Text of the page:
The remarkable case of Connect Ireland / Succeed in Ireland was presented by ConnectIreland CEO Michael McLoughlin. Elian Carsenat, NamSor / @FDIMagnet had an opportunity to discuss the role of a Diaspora for FDI and Tourism during the ensuing rountable with digital tourism expert Ludovic Dublanchet, Michael McLoughlin and Caroline Isautier (San Francisco Consult).

How your country, your region, your city can use a Diaspora for its ambassadors strategy?

Firstly, you need to acknowledge your Diaspora and answer this perenial question: who are they, where are they and what are they doing. Below our key points on this topic.

To download the full presentation (PDF) 20141016_PMF2014_NamSor_FDIMagnet_Pitch_vFf.pdf

Secondly, you need to create communication channels and the appropriate conditions to activate and engage your Diaspora. Kingsley Aikins (DiasporaMatters) is a renowned expert on how to engage a Diaspora, you’ll find his pitch at TEDxVilnius below.

Additional thoughts on PMF2014

Place Marketing Forum 2014 was a great success. I was amazed by the quality of the place branding cases presented, such as OnlyLyon, IAmsterdam,  Our Miami and the innovative CRM approach deployed at Val Thorens Ski Resort. What also made this event particularly interesting is the transversal approach taken to country branding / place marketing, covering not just tourism but also foreign direct investments (FDIs) and attraction of talents / startup ecosystems. A cool takaway was found in the conference USB key, in the form of a 282 pages comprehensive report ‘Place Marketing Trends 2014‘ by Joel Gayet.

This event is set to grow and attract even more international interest. I look forward to PMF2015.

In the meantime, we look forward to see you at the Global Diaspora and Development Forum, Dublin.

Further reading

About NamSor

NamSor™ Applied Onomastics is a European vendor of Name Recognition Software (NamSor sorts names). NamSor mission is to help understand international flows of money, ideas and people.

NamSor launched FDIMagnet,  a consulting offering to help Investment Promotion Agencies and High-Tech Clusters leverage a Diaspora to connect with business and scientific communities abroad.

Photo Credits – PMF2014

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moving voices from the grave

It’s not every day one hears the voice of Tolstoy, expressing himself in French. It didn’t occur during a session of spiritism, but during an interview organized by KazTV at the ‘Institut des Archives Sonores’, Paris. Thank you Mr Edison!

This institute, created by Franklin PICARD, resulted of the merger of two large private collections of voice recordings from all over the world. Where do they come from ? From the grave, but before that – where did they come from? Onomastics, the science of proper names, is a powerful tool to search in such archives the origin of the voices. They often belong to several origin, if you think in terms of geography, or political boundaries or culture: the voice of President Kennedy is the voice of America, but it’s also the voice of the Irish Diaspora.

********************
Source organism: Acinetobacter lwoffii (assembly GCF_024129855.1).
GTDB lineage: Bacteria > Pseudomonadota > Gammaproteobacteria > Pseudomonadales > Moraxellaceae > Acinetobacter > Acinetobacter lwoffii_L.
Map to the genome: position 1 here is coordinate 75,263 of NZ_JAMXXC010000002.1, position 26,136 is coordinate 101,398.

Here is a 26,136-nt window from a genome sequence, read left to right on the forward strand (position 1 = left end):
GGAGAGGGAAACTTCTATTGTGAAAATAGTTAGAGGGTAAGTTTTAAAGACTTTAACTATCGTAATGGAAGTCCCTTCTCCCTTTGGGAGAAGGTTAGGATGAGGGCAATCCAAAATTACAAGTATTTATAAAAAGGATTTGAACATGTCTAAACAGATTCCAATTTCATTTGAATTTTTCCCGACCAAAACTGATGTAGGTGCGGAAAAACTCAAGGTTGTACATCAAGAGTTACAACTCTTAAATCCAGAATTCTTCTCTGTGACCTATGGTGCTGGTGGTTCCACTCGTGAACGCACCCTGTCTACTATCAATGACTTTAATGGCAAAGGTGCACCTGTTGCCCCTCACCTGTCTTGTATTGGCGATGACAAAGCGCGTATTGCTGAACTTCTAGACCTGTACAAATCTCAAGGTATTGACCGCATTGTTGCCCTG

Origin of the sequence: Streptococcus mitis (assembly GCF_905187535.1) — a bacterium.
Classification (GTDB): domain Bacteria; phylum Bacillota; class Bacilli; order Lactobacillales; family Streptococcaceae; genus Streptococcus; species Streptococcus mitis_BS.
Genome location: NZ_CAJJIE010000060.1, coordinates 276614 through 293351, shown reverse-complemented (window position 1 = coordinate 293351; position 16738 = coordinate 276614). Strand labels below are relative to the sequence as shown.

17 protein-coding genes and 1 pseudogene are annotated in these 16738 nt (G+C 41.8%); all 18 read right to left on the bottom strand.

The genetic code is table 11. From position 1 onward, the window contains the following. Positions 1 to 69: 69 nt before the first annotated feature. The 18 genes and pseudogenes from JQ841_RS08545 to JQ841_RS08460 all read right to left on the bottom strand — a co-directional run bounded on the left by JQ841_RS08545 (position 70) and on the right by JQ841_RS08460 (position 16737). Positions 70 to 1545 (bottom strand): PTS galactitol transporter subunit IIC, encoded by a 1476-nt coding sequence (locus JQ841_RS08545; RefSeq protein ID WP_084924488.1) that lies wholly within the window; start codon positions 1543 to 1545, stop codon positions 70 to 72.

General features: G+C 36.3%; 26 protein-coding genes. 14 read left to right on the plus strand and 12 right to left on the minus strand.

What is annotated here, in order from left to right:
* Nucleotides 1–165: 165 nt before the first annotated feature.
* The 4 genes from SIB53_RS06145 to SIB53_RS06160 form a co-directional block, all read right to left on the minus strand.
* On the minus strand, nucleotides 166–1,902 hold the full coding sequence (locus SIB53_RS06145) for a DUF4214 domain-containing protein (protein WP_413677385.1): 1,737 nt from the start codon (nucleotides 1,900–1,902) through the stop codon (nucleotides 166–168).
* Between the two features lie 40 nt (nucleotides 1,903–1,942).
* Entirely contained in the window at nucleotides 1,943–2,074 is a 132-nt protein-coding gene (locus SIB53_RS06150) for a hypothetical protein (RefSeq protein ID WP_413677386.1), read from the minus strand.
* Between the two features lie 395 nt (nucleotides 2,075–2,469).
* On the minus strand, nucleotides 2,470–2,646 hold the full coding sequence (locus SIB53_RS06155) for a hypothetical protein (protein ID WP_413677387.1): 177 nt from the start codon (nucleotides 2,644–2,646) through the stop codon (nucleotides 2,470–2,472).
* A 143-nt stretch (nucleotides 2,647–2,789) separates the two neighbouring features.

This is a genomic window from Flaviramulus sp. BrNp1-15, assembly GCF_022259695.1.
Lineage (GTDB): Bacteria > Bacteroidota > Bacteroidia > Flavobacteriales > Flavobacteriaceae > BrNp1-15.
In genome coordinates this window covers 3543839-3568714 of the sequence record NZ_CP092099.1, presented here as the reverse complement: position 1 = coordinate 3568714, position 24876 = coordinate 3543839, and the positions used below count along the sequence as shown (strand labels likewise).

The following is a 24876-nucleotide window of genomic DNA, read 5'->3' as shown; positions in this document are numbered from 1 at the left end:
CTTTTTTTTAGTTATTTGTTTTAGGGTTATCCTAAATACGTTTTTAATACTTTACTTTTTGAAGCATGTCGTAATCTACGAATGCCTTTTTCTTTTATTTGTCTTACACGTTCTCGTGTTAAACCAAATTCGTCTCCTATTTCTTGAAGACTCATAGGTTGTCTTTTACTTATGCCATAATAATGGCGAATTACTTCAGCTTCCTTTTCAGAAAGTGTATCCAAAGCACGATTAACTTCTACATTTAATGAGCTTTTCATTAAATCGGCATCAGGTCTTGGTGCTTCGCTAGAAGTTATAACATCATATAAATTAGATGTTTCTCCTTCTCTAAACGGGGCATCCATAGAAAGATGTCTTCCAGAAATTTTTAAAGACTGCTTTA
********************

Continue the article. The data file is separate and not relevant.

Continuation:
During soviet times, thousands of voices of poets, writers, philosophers, scientists were edited under one flag – the USSR. How can we find them today? In the collections of the IAS, long unheard voices are sleeping treasures for countries such as Kazakhstan – as they rediscover their cultural identities and long for their dead poets.

We’ve recently used NamSor software to help Lithuania attract FDIs or build expert networks in Life Sciences. But there could be hidden treasures in cultural archives (cinema, music, photography, literature, arts, ..) which data mining can help unearth, opening a whole range of new possibilities.

Watch the interview by Kazakhstan National TV (in Russian, dubbing in Kazakh)


video mirror

About NamSor

NamSor™ Applied Onomastics is a European designer of name recognition software. NamSor is committed to promote diversity and equal opportunity. NamSor launched GendRE API, a free API to extract gender from personal names. We support the @GenderGapGrader initiative. http://namsor.com

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Digital Society Forum – new technologies for connected migrants

Last March 26th in Paris, we joined the fourth Digital Society Forum with Stéphane Richard, CEO of French Telecom company Orange, Christine Albanel (Orange), Marie-Noëlle Jego-Laveissière (Orange), Dana Diminescu (Télécom Paritech, Director of « Migrations ICT » at FMSH Paris), Henri Dudzinski (Journalist), Catherine Grandsard (Centre Georges Devereux), Baki Youssoufou (WeSignIt) and Michel Fortin (NamSor).

NamSor offers solutions to help countries reconnect with their Diaspora and engage the Diaspora for economic development (remittances -also known as ‘Western Union’ money transfers-, FDIs, cooperation in Scientific and Education development, …)


(video in French)

Read further:

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DataViz of the Dutch Digital Diaspora

As a final map in our Twitter GEOnomastics serie, we present today the Dutch e-Diaspora.

To prepare the mapping, we recognized Twitter names as Dutch, Turkish or Spanish and filtered those having a geotag (~3% of tweets).